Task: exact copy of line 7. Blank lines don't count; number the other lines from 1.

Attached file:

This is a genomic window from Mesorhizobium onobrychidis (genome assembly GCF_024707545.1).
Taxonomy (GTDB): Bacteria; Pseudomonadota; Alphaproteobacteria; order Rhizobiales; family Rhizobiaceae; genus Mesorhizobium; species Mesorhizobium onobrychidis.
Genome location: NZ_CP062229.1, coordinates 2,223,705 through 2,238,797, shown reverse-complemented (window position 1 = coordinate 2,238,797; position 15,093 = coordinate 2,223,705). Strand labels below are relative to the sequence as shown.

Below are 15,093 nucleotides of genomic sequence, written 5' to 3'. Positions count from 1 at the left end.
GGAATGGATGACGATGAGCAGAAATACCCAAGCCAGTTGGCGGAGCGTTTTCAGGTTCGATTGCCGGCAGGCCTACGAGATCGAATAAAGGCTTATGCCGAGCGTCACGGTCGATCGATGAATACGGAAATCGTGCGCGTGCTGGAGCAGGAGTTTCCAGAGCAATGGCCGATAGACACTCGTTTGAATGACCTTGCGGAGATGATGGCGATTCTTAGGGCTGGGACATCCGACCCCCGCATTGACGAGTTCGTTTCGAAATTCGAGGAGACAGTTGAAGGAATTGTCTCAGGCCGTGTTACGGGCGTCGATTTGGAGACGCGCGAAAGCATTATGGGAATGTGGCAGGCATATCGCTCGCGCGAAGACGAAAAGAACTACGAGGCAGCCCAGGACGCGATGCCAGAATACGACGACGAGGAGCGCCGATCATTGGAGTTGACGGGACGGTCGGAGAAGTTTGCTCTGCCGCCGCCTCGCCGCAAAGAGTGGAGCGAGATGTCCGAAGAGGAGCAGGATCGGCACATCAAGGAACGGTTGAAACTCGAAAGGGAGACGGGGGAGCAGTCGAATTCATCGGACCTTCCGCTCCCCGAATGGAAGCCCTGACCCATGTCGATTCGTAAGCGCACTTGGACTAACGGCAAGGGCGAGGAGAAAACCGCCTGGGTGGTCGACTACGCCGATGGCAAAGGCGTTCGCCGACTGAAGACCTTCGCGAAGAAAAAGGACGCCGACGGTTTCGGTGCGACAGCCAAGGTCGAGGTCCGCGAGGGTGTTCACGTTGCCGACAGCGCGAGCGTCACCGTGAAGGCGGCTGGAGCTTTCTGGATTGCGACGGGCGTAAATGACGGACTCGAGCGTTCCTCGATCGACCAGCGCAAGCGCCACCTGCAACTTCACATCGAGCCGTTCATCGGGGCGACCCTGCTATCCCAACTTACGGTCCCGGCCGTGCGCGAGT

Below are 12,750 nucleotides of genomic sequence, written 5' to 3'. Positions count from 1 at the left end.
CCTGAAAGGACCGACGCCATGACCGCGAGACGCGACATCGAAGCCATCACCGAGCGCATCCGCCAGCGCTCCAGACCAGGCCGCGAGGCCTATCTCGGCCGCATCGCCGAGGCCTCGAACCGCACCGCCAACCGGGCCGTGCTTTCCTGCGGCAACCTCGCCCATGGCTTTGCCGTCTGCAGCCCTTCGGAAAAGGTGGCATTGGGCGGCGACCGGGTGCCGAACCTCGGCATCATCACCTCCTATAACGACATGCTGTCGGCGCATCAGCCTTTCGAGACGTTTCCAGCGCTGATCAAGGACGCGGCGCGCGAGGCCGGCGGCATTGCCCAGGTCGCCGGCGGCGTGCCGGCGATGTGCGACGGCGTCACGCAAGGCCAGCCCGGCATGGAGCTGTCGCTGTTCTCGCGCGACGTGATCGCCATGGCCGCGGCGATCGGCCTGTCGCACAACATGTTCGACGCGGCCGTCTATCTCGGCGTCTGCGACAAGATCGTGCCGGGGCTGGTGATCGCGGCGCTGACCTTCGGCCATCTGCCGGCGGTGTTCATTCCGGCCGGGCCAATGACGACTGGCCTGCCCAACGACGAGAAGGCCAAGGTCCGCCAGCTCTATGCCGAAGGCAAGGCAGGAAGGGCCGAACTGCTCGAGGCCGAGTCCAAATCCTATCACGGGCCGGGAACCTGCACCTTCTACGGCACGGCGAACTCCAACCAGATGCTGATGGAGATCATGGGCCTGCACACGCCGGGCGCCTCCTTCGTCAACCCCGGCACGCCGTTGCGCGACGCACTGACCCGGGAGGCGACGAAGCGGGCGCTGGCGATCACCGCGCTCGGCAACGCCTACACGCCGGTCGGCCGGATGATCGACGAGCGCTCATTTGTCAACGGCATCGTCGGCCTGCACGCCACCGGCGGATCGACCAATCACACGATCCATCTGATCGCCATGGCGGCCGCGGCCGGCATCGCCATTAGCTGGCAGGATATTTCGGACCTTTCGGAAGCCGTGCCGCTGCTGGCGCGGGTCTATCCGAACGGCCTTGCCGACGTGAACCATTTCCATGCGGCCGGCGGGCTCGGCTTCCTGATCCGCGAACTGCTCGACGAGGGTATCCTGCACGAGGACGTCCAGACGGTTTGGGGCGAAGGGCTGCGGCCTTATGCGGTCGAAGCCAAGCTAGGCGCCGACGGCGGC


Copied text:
CCTGAAAGGACCGACGCCATGACCGCGAGACGCGACATCGAAGCCATCACCGAGCGCATCCGCCAGCGCTCCAGACCAGGCCGCGAGGCCTATCTCGGCCGCATCGCCGAGGCCTCGAACCGCACCGCCAACCGGGCCGTGCTTTCCTGCGGCAACCTCGCCCATGGCTTTGCCGTCTGCAGCCCTTCGGAAAAGGTGGCATTGGGCGGCGACCGGGTGCCGAACCTCGGCATCATCACCTCCTATAACGACATGCTGTCGGCGCATCAGCCTTTCGAGACGTTTCCAGCGCTGATCAAGGACGCGGCGCGCGAGGCCGGCGGCATTGCCCAGGTCGCCGGCGGCGTGCCGGCGATGTGCGACGGCGTCACGCAAGGCCAGCCCGGCATGGAGCTGTCGCTGTTCTCGCGCGACGTGATCGCCATGGCCGCGGCGATCGGCCTGTCGCACAACATGTTCGACGCGGCCGTCTATCTCGGCGTCTGCGACAAGATCGTGCCGGGGCTGGTGATCGCGGCGCTGACCTTCGGCCATCTGCCGGCGGTGTTCATTCCGGCCGGGCCAATGACGACTGGCCTGCCCAACGACGAGAAGGCCAAGGTCCGCCAGCTCTATGCCGAAGGCAAGGCAGGAAGGGCCGAACTGCTCGAGGCCGAGTCCAAATCCTATCACGGGCCGGGAACCTGCACCTTCTACGGCACGGCGAACTCCAACCAGATGCTGATGGAGATCATGGGCCTGCACACGCCGGGCGCCTCCTTCGTCAACCCCGGCACGCCGTTGCGCGACGCACTGACCCGGGAGGCGACGAAGCGGGCGCTGGCGATCACCGCGCTCGGCAACGCCTACACGCCGGTCGGCCGGATGATCGACGAGCGCTCATTTGTCAACGGCATCGTCGGCCTGCACGCCACCGGCGGATCGACCAATCACACGATCCATCTGATCGCCATGGCGGCCGCGGCCGGCATCGCCATTAGCTGGCAGGATATTTCGGACCTTTCGGAAGCCGTGCCGCTGCTGGCGCGGGTCTATCCGAACGGCCTTGCCGACGTGAACCATTTCCATGCGGCCGGCGGGCTCGGCTTCCTGATCCGCGAACTGCTCGACGAGGGTATCCTGCACGAGGACGTCCAGACGGTTTGGGGCGAAGGGCTGCGGCCTTATGCGGTCGAAGCCAAGCTAGGCGCCGACGGCGGC